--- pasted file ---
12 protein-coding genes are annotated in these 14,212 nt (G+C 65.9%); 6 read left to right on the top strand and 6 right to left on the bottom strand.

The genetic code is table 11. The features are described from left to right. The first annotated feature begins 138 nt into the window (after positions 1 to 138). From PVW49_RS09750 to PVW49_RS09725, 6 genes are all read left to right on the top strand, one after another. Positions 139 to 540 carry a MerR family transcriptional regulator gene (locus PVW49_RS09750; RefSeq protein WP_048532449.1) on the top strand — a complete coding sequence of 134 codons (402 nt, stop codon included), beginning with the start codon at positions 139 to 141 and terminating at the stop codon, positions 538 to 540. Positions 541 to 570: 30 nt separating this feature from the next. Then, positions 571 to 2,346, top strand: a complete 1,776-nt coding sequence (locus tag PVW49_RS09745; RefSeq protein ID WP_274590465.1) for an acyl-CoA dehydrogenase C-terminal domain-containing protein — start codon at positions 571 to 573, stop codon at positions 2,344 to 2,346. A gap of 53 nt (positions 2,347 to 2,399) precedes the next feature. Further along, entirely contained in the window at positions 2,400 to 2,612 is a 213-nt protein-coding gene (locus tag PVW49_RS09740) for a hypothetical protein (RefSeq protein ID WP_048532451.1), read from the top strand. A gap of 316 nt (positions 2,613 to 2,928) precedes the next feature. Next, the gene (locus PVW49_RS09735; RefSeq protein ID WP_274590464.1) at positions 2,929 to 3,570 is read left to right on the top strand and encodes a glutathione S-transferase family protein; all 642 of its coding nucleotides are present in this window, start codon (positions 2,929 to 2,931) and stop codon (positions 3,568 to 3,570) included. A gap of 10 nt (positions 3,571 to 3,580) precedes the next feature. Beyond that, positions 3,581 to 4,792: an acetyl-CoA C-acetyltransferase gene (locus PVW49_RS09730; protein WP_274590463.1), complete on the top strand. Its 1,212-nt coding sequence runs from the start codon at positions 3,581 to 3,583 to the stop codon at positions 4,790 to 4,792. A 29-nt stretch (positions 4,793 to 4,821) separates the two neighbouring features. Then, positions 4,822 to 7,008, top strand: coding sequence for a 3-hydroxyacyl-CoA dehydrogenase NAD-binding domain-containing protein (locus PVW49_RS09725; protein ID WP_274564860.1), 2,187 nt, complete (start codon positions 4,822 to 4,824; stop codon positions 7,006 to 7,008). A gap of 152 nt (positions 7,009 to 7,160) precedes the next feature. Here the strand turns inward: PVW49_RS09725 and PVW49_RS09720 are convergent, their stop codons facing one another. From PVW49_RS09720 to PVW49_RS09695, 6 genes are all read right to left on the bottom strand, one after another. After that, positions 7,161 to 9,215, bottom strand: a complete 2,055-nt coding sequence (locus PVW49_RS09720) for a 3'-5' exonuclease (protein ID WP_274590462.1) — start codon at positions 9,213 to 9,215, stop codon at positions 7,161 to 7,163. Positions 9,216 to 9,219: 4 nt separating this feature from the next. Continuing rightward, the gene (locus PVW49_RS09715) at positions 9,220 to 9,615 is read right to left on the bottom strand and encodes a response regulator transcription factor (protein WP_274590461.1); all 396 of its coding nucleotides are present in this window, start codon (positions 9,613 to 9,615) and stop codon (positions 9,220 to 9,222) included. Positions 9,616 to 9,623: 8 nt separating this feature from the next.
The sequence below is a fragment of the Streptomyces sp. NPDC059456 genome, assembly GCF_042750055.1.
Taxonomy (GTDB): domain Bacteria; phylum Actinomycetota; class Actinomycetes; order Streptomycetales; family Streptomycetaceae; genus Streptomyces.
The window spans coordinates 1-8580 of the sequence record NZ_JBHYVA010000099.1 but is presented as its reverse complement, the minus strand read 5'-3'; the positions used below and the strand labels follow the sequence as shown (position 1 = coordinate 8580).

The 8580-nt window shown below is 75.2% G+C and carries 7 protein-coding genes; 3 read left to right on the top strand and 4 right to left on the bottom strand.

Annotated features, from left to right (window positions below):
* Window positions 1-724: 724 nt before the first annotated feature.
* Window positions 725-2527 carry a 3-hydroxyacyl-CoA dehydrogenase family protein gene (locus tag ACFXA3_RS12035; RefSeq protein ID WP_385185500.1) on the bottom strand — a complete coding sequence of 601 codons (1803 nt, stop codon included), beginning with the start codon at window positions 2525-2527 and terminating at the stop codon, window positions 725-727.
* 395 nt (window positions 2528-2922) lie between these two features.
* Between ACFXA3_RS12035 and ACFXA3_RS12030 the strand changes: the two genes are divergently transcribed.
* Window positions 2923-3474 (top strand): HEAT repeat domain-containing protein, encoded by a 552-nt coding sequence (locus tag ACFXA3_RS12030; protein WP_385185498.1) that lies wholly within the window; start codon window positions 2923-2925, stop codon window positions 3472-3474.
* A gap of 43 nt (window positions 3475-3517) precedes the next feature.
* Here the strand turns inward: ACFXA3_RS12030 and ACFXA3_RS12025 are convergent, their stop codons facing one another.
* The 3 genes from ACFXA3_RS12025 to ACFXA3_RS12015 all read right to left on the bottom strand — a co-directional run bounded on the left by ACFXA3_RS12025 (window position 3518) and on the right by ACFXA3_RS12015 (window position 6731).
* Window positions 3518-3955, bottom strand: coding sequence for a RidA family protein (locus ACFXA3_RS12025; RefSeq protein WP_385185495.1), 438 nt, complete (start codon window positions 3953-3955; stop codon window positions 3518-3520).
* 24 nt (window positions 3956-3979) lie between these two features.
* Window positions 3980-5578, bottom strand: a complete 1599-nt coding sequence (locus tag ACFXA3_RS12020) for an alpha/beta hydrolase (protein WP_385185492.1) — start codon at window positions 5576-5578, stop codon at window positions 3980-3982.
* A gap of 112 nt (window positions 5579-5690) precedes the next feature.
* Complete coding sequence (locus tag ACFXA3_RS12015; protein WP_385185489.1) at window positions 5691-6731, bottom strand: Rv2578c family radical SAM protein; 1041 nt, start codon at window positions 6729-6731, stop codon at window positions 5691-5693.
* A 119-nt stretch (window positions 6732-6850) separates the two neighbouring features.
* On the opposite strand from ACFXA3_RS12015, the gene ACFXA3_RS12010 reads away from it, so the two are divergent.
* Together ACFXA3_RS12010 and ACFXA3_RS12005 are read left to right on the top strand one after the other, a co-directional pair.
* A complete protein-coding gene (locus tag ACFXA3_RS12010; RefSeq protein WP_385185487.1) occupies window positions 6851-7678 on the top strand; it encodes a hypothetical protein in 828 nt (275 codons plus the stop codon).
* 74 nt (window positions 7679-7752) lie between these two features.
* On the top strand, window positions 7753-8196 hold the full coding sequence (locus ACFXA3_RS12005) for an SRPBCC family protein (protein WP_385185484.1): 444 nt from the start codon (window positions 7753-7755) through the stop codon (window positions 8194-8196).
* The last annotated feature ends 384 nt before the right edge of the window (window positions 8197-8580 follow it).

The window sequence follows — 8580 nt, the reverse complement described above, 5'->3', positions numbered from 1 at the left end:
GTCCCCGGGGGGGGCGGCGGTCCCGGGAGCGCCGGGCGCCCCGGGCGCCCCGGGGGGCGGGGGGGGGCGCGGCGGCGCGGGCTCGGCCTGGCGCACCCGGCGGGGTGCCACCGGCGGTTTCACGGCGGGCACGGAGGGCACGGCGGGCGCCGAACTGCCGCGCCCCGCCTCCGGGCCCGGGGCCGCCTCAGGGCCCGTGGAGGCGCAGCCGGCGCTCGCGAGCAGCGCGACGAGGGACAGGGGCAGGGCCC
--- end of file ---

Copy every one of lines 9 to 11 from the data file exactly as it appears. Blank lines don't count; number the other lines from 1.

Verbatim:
* Window positions 725-2527 carry a 3-hydroxyacyl-CoA dehydrogenase family protein gene (locus tag ACFXA3_RS12035; RefSeq protein ID WP_385185500.1) on the bottom strand — a complete coding sequence of 601 codons (1803 nt, stop codon included), beginning with the start codon at window positions 2525-2527 and terminating at the stop codon, window positions 725-727.
* 395 nt (window positions 2528-2922) lie between these two features.
* Between ACFXA3_RS12035 and ACFXA3_RS12030 the strand changes: the two genes are divergently transcribed.